Thursday, 22 October 2009

Seeds on stony ground?

I did two more woodwind demonstrations this week which passed without a hitch. The Pink Panther theme always goes down well, as does The Simpsons music. I hold up 8-year old Lisa as an example of someone who's done a lot of practice to reach such a high standard. (I suspect, in his time, Bleeding Gums Murphy has done a lot of something too but I don't go there.) The clarinet brought some surprising responses because a character in Sponge Bob apparently plays it. Note to self: watch more TV.

One year 7 class remains. I couldn't fit it into my schedule. When I asked about it I was told it was the special needs class: ten students, three helpers. I would be unlikely to get any takers but they would probably enjoy the experience.

Straight after that I found myself chatting with the guitar tutor about a student he had who was making little or no progress and seemed ill-equipped to grasp even the basics. What to do? So I told him of my time in a special school where for some kids even assembling a saxophone with the crook (curvy bit) pointing the right way took some weeks to crack. There were no future Galways, Charlie Parkers or Naftule Brandweins among them but there were improvements in their co-ordination, behaviour and appreciation of music. On top of that they were getting one-to-one with an adult who was neither parent nor class teacher and needy kids just love attention.
So now the guitar teacher is determined to enjoy his student on the child's own level and I'm ready to perform for kids in the bottom set and broaden their horizons in any way I can. But first it's the half term holiday and hooray for that.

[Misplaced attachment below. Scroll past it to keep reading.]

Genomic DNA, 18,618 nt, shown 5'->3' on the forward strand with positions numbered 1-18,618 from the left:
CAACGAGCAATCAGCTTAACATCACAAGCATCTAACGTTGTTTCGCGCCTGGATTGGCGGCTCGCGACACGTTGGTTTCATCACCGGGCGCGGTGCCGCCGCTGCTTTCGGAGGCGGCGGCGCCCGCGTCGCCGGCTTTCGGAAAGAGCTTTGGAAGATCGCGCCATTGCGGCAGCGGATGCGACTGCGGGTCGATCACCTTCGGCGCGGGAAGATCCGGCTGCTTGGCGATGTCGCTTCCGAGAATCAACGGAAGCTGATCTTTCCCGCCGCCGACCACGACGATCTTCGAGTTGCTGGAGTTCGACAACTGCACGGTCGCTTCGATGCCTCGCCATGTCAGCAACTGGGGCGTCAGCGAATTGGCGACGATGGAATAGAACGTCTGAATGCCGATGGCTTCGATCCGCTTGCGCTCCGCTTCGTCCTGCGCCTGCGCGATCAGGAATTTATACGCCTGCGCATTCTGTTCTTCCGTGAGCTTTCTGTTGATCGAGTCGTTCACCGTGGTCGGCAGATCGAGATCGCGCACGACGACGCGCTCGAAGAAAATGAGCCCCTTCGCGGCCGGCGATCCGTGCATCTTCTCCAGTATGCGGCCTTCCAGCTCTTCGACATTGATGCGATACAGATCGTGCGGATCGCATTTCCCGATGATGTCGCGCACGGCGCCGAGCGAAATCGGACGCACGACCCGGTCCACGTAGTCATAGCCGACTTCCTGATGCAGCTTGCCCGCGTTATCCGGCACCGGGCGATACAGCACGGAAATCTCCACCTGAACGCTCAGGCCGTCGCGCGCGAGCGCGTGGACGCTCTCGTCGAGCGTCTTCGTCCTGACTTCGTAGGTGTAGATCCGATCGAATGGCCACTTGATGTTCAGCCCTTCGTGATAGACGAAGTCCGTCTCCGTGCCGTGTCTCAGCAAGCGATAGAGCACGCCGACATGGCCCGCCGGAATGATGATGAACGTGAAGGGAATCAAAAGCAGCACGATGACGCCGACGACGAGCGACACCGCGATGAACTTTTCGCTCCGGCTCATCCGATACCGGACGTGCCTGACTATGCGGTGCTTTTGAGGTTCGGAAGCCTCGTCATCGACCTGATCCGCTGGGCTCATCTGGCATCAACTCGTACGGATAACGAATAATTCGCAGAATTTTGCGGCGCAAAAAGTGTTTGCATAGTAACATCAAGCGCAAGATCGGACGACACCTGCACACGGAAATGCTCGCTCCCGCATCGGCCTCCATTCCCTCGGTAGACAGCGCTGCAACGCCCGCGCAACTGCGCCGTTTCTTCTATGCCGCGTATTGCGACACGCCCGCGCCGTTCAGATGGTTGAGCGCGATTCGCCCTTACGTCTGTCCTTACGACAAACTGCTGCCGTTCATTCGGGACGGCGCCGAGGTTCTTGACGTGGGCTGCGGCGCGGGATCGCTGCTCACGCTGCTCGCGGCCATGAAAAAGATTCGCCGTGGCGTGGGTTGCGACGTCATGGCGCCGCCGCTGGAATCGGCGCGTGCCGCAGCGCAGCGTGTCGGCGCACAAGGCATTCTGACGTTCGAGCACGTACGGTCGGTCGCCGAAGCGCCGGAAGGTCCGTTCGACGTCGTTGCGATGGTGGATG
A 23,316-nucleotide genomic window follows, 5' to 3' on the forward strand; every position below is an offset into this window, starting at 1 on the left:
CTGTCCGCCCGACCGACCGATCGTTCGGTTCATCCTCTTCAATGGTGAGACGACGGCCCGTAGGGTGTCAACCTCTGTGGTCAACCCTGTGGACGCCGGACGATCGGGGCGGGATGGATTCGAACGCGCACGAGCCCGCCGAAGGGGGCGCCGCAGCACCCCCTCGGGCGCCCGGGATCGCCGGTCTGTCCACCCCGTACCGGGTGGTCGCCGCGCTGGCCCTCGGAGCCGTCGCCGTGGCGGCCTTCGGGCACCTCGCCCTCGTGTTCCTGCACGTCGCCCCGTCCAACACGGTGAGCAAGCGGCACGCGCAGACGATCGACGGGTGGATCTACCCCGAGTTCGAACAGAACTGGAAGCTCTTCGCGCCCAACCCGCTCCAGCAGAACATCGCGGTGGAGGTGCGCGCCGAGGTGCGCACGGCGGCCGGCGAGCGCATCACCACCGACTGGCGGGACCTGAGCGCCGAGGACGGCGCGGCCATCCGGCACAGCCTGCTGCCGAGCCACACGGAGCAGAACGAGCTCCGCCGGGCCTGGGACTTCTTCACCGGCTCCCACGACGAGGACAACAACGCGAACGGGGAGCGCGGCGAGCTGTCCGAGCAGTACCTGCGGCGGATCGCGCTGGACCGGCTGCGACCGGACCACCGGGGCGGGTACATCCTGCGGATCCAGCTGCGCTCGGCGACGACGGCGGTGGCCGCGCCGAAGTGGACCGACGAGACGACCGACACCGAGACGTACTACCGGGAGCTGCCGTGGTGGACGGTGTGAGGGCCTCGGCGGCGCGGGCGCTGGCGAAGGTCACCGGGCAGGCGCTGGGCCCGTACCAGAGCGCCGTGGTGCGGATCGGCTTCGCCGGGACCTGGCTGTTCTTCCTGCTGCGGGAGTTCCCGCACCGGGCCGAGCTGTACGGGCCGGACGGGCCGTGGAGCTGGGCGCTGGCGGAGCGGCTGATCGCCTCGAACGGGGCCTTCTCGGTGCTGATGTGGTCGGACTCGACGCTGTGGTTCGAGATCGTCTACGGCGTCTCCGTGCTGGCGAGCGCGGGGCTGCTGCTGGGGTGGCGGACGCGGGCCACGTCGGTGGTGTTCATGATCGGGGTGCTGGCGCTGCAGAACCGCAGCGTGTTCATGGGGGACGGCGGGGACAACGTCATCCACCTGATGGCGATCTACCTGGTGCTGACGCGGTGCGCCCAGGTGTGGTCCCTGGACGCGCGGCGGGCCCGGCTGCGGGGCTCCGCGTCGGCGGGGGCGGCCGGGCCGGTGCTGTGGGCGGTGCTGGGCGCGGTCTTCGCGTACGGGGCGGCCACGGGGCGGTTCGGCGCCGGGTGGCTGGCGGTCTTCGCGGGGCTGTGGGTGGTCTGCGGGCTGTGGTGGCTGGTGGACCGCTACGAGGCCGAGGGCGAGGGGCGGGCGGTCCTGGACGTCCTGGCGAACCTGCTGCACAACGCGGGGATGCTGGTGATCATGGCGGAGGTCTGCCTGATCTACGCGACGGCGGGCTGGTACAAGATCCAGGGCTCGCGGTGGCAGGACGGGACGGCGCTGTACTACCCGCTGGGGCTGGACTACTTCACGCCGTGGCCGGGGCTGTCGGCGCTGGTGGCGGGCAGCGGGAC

The significance of the title? My memory of the Bible is poor: it was compulsory to attend church on Sundays at my old school and there were various assemblies led my well-meaning hypocrites. This 'Christianity as a tool of the Establishment' was guaranteed to foster rebellion against organised religion in all its forms. However I do remember something about the waste of scattering seeds on stony ground. That may be true for gardeners but when it comes to people no ground is so hard that you can't plant something.


  1. Interesting point. It is a question of matching the seed/plant to the environment, not the other way round.

    I think the buddhists claim that it's arrogant to attempt to grow plants usuited to your environment, and then try to add water/heat etc as necessary to make them grow.

    The opposite is humility I guess.

  2. This is getting deep! If the environment equates to the individual and the seed to the knowledge or skill one is trying to impart then absolutely yes. Choose the best seeds for the environment. This is person-centred teaching. The opposite is to brand your environment a failure because the seeds you have planted, with little thought to the medium you have chosen, won't grow. Without stretching this metaphor to breaking point (or digging myself too deeply into a hole from which I cannot get out), my optmistic stance is there are few soils/souls so poor that they won't sustain life/music on some level.